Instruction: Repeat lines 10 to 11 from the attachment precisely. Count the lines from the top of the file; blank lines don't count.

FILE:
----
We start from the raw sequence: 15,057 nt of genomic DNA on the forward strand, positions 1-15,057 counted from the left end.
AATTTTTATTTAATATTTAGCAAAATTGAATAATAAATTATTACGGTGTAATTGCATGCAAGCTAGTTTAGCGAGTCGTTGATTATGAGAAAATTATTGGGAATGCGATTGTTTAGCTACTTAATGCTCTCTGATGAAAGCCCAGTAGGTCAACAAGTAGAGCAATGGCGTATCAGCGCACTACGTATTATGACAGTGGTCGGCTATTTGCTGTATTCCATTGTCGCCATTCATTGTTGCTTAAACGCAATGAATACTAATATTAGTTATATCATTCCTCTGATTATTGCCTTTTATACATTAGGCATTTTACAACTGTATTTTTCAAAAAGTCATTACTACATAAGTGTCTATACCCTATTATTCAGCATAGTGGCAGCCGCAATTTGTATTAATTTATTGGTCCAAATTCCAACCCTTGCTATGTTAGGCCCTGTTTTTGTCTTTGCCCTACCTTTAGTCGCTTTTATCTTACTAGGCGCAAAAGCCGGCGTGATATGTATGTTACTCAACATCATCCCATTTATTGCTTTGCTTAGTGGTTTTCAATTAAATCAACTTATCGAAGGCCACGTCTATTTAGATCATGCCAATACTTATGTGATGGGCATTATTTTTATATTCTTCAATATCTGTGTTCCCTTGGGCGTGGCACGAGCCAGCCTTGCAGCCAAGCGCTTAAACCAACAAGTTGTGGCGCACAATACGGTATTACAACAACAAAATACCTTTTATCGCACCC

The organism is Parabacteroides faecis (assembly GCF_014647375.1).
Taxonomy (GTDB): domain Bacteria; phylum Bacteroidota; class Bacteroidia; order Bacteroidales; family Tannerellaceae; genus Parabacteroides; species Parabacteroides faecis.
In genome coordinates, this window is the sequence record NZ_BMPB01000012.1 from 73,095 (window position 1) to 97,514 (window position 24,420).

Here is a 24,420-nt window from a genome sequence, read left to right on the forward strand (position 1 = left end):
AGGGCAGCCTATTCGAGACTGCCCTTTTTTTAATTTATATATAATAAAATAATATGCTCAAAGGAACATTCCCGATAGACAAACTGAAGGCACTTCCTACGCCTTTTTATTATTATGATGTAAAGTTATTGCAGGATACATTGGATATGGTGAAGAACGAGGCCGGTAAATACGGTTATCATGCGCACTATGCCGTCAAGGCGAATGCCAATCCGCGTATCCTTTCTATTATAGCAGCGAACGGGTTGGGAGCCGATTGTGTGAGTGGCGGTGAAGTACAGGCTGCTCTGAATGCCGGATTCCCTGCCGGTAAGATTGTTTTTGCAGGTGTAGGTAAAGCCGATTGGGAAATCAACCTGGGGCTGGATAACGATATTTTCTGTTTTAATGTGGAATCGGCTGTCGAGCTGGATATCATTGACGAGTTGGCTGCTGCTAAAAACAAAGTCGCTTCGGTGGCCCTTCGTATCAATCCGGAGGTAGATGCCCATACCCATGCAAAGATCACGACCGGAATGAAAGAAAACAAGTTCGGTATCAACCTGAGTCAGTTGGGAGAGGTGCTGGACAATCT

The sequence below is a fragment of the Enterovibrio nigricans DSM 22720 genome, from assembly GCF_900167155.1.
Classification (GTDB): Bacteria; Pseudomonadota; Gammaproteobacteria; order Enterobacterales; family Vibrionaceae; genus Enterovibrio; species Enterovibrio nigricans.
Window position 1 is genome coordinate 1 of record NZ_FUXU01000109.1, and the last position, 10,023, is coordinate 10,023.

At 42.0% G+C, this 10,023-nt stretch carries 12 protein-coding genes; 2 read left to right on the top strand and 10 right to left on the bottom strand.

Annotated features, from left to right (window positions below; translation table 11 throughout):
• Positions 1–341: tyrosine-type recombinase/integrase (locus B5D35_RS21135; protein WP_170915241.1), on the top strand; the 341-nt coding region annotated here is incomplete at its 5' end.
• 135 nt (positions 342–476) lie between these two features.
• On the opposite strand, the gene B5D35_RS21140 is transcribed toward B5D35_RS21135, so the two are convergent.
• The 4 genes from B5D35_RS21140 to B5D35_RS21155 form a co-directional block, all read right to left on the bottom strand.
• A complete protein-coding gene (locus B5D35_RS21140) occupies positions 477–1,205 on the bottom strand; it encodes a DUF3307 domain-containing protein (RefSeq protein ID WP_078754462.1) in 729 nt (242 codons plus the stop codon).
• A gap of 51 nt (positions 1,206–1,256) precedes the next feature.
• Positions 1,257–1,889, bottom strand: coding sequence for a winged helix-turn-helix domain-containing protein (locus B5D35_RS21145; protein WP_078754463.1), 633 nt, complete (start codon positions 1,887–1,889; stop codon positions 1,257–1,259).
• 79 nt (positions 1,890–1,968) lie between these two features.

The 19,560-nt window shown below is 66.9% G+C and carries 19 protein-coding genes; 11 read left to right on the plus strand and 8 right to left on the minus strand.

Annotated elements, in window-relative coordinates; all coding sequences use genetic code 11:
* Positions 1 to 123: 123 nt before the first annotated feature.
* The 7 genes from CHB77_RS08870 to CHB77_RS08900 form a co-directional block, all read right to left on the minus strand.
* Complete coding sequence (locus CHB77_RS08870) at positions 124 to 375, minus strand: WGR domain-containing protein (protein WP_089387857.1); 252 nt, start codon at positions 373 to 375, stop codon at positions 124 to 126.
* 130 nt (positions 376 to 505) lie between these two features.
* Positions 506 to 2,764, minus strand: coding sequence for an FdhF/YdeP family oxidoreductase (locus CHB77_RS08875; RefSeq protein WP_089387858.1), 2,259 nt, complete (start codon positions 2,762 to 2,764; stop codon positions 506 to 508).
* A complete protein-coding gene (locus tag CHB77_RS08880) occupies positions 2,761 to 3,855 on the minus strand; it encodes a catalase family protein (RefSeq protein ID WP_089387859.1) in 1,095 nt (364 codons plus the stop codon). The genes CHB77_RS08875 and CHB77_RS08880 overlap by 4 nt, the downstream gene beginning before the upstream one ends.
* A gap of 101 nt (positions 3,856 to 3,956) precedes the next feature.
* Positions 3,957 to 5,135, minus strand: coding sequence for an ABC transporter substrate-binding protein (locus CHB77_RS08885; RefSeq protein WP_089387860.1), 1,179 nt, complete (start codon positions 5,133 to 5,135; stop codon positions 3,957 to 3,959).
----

Window position 1 is genome coordinate 1 of record NZ_FUXU01000109.1, and the last position, 10,023, is coordinate 10,023.

At 42.0% G+C, this 10,023-nt stretch carries 12 protein-coding genes; 2 read left to right on the top strand and 10 right to left on the bottom strand.